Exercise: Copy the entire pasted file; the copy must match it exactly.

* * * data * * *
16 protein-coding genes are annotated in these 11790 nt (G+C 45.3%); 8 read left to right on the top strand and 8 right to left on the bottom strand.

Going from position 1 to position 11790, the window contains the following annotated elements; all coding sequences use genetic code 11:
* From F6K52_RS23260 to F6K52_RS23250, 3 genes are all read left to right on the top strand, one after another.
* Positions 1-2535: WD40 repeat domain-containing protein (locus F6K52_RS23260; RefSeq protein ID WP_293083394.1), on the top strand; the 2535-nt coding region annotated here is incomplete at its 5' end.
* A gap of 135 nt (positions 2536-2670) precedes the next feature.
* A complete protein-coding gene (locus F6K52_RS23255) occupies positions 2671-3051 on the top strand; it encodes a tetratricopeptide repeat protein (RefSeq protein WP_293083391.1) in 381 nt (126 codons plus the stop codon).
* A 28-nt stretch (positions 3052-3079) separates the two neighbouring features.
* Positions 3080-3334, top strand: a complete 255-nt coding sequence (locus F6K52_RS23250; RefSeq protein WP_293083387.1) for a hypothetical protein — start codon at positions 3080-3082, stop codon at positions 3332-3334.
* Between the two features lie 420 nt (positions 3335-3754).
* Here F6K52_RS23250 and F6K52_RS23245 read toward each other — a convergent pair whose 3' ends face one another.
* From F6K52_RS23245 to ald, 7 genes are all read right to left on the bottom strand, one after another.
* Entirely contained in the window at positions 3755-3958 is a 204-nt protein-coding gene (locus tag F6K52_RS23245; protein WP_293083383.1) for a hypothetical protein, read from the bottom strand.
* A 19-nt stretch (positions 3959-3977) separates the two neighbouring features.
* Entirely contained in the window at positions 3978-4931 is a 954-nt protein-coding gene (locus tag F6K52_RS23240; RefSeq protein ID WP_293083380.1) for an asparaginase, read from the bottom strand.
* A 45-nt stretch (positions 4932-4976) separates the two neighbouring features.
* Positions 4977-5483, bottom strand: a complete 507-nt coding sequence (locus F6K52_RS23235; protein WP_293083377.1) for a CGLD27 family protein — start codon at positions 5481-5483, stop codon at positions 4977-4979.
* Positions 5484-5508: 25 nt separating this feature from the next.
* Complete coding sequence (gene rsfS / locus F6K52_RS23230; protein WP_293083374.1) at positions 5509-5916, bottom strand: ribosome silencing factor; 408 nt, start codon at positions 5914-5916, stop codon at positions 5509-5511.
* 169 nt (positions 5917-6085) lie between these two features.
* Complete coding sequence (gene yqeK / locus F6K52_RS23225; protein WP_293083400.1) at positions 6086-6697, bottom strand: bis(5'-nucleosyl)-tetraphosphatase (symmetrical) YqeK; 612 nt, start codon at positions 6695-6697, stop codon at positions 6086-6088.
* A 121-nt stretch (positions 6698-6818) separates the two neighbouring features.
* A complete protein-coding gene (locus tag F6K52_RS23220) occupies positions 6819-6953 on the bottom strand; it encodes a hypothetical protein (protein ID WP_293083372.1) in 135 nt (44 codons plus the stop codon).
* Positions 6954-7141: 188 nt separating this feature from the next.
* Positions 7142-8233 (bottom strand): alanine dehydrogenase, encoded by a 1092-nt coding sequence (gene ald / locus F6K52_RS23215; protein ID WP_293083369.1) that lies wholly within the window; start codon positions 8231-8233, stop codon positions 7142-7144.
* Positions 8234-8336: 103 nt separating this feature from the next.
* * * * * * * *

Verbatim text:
16 protein-coding genes are annotated in these 11790 nt (G+C 45.3%); 8 read left to right on the top strand and 8 right to left on the bottom strand.

Going from position 1 to position 11790, the window contains the following annotated elements; all coding sequences use genetic code 11:
* From F6K52_RS23260 to F6K52_RS23250, 3 genes are all read left to right on the top strand, one after another.
* Positions 1-2535: WD40 repeat domain-containing protein (locus F6K52_RS23260; RefSeq protein ID WP_293083394.1), on the top strand; the 2535-nt coding region annotated here is incomplete at its 5' end.
* A gap of 135 nt (positions 2536-2670) precedes the next feature.
* A complete protein-coding gene (locus F6K52_RS23255) occupies positions 2671-3051 on the top strand; it encodes a tetratricopeptide repeat protein (RefSeq protein WP_293083391.1) in 381 nt (126 codons plus the stop codon).
* A 28-nt stretch (positions 3052-3079) separates the two neighbouring features.
* Positions 3080-3334, top strand: a complete 255-nt coding sequence (locus F6K52_RS23250; RefSeq protein WP_293083387.1) for a hypothetical protein — start codon at positions 3080-3082, stop codon at positions 3332-3334.
* Between the two features lie 420 nt (positions 3335-3754).
* Here F6K52_RS23250 and F6K52_RS23245 read toward each other — a convergent pair whose 3' ends face one another.
* From F6K52_RS23245 to ald, 7 genes are all read right to left on the bottom strand, one after another.
* Entirely contained in the window at positions 3755-3958 is a 204-nt protein-coding gene (locus tag F6K52_RS23245; protein WP_293083383.1) for a hypothetical protein, read from the bottom strand.
* A 19-nt stretch (positions 3959-3977) separates the two neighbouring features.
* Entirely contained in the window at positions 3978-4931 is a 954-nt protein-coding gene (locus tag F6K52_RS23240; RefSeq protein ID WP_293083380.1) for an asparaginase, read from the bottom strand.
* A 45-nt stretch (positions 4932-4976) separates the two neighbouring features.
* Positions 4977-5483, bottom strand: a complete 507-nt coding sequence (locus F6K52_RS23235; protein WP_293083377.1) for a CGLD27 family protein — start codon at positions 5481-5483, stop codon at positions 4977-4979.
* Positions 5484-5508: 25 nt separating this feature from the next.
* Complete coding sequence (gene rsfS / locus F6K52_RS23230; protein WP_293083374.1) at positions 5509-5916, bottom strand: ribosome silencing factor; 408 nt, start codon at positions 5914-5916, stop codon at positions 5509-5511.
* 169 nt (positions 5917-6085) lie between these two features.
* Complete coding sequence (gene yqeK / locus F6K52_RS23225; protein WP_293083400.1) at positions 6086-6697, bottom strand: bis(5'-nucleosyl)-tetraphosphatase (symmetrical) YqeK; 612 nt, start codon at positions 6695-6697, stop codon at positions 6086-6088.
* A 121-nt stretch (positions 6698-6818) separates the two neighbouring features.
* A complete protein-coding gene (locus tag F6K52_RS23220) occupies positions 6819-6953 on the bottom strand; it encodes a hypothetical protein (protein ID WP_293083372.1) in 135 nt (44 codons plus the stop codon).
* Positions 6954-7141: 188 nt separating this feature from the next.
* Positions 7142-8233 (bottom strand): alanine dehydrogenase, encoded by a 1092-nt coding sequence (gene ald / locus F6K52_RS23215; protein ID WP_293083369.1) that lies wholly within the window; start codon positions 8231-8233, stop codon positions 7142-7144.
* Positions 8234-8336: 103 nt separating this feature from the next.